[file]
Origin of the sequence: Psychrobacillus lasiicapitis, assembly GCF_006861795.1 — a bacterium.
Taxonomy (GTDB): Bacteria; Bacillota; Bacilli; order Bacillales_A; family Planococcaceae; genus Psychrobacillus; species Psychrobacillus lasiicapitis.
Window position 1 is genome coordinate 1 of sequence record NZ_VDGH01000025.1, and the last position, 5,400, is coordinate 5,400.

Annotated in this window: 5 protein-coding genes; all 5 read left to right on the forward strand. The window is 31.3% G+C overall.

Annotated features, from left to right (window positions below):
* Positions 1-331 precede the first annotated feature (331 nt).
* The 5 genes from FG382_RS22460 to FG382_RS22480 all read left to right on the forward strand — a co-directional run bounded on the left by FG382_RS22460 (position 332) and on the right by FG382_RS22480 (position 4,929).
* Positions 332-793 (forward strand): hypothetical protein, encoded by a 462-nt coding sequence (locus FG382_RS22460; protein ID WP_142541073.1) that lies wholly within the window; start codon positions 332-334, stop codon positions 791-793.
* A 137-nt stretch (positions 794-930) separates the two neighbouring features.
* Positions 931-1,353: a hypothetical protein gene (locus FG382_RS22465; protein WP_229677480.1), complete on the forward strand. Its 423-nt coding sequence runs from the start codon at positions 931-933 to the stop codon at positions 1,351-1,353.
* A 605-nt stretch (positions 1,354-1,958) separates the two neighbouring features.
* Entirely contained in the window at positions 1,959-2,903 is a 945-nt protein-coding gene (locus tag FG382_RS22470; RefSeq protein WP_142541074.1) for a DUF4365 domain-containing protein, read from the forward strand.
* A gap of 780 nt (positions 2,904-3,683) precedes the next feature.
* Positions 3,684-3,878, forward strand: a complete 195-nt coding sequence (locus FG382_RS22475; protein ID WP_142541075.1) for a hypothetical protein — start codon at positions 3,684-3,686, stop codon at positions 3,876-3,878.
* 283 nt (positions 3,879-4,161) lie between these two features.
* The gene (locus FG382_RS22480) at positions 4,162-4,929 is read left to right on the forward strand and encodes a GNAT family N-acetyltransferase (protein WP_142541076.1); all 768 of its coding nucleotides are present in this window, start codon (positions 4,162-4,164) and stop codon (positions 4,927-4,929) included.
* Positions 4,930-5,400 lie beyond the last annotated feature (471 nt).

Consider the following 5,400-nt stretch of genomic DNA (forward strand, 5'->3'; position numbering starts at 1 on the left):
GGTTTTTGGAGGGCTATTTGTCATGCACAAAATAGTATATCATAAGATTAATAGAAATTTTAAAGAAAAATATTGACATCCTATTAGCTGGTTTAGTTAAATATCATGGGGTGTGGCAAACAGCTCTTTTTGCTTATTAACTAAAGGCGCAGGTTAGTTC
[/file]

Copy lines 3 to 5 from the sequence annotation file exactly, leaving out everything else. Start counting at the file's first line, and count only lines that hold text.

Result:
Window position 1 is genome coordinate 1 of sequence record NZ_VDGH01000025.1, and the last position, 5,400, is coordinate 5,400.

Annotated in this window: 5 protein-coding genes; all 5 read left to right on the forward strand. The window is 31.3% G+C overall.

Annotated features, from left to right (window positions below):